This is one of those books I wouldn’t have read if someone doesn’t insist on my reading them – my boyfriend, in this case, who had just finished it and said very seriously that I had to read it as well.
Leo Stepánovich is a young man who works for the Soviet Union security service, a job he likes because it allows him to have special benefits for he and his family when it comes to the apartments they live in or the food they can afford, and also makes him help to keep the country clean of those who want to destroy the freedom and equality only communism can bring to people… But this wonderful life Leo has ends when he is asked to spy his own wife and report to his superiors if she is actually a traitor.
At the same time, Leo has detected a series of crimes – some children have been murdered near the railroads, and he needs to find the killer, even when “crime is a capitalism illness” and he can barely ask for help, because just by saying that there have been murders he can be considered a political traitor himself.
Crimes and communism in the USSR are nor really my favourite topics for a novel, but I have been hooked on this book, so if you think this is not for you either, just get out of your comfort zone and try Smith’s Child 44.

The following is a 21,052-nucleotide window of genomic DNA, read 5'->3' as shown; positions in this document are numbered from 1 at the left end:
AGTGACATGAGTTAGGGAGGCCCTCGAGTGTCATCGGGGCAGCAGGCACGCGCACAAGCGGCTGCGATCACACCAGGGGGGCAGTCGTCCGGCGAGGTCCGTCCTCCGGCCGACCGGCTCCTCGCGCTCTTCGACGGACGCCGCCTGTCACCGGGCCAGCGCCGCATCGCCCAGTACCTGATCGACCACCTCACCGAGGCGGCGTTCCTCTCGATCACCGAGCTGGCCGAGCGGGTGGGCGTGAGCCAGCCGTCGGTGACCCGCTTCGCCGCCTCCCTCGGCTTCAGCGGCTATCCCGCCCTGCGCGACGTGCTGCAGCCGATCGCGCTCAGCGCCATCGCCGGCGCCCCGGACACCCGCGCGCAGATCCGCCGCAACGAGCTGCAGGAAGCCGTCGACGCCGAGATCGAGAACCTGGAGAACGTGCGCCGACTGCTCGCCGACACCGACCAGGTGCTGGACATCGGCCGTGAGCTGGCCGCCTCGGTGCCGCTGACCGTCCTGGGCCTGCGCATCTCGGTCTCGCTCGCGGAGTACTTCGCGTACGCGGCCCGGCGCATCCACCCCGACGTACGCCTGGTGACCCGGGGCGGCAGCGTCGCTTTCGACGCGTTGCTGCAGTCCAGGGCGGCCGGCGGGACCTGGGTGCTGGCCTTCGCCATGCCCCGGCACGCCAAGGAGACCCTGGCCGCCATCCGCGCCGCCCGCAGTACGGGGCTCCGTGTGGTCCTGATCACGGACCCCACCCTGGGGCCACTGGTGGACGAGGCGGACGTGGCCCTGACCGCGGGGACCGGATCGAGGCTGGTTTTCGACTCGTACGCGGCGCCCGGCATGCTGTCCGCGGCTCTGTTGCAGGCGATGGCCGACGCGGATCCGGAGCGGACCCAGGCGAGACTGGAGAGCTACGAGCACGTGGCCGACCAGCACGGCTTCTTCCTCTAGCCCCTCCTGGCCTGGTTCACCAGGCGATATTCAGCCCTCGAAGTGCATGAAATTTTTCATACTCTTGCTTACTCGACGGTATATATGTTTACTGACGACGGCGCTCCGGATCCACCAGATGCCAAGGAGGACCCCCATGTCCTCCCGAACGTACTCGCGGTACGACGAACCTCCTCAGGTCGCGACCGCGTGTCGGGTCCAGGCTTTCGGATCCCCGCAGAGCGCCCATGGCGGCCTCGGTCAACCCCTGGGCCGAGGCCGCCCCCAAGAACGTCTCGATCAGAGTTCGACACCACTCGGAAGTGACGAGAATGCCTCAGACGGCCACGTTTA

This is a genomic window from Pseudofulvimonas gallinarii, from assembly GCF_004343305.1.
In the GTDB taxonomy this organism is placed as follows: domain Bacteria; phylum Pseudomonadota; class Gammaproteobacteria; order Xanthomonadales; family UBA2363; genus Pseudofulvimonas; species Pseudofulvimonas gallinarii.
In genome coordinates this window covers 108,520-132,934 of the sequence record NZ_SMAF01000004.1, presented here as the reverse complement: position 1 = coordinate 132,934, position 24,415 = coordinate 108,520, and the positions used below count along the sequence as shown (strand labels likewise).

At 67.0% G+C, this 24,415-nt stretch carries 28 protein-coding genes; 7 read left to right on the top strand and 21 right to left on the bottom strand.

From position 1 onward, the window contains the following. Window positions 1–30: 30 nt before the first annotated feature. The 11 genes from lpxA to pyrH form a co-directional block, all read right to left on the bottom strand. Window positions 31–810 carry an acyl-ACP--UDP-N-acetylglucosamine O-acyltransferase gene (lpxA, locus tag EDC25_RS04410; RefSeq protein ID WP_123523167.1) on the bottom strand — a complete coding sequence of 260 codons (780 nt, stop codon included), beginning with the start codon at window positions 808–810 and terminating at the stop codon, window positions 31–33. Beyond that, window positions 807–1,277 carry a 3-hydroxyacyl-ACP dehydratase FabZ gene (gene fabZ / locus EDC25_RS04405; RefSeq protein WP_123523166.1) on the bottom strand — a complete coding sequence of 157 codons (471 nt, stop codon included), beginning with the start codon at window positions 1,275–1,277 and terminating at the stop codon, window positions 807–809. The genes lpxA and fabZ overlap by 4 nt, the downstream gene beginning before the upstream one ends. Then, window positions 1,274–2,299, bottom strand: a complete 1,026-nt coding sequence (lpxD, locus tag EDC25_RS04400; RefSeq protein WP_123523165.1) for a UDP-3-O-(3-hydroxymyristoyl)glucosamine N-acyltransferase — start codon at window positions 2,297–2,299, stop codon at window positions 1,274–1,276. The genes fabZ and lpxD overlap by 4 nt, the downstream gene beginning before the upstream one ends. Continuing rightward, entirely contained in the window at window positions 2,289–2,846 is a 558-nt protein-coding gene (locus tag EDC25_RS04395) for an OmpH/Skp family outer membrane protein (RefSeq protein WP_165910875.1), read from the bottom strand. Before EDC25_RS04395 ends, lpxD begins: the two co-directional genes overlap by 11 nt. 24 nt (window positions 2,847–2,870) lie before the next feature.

The end is wonderfully solved, connecting the two lines of the novel – Leo’s personal and professional lives – but the real issue is the political background, which is as dangerous for an agent in the security service as for anyone else, because anybody can just report his neighbor and the guy will be in a torture chamber by the end of the day. Everyone is guilty, they seemed to claim.
So, would you report your own partner just to save yourself?
There is a film based on this book, but this is one of those times in which the film is not worth your time because the book is far more superior. Besides, they have changed the connection between Leo and the murderer, and in the film it doesn’t make any sense.
Summarizing: read the book!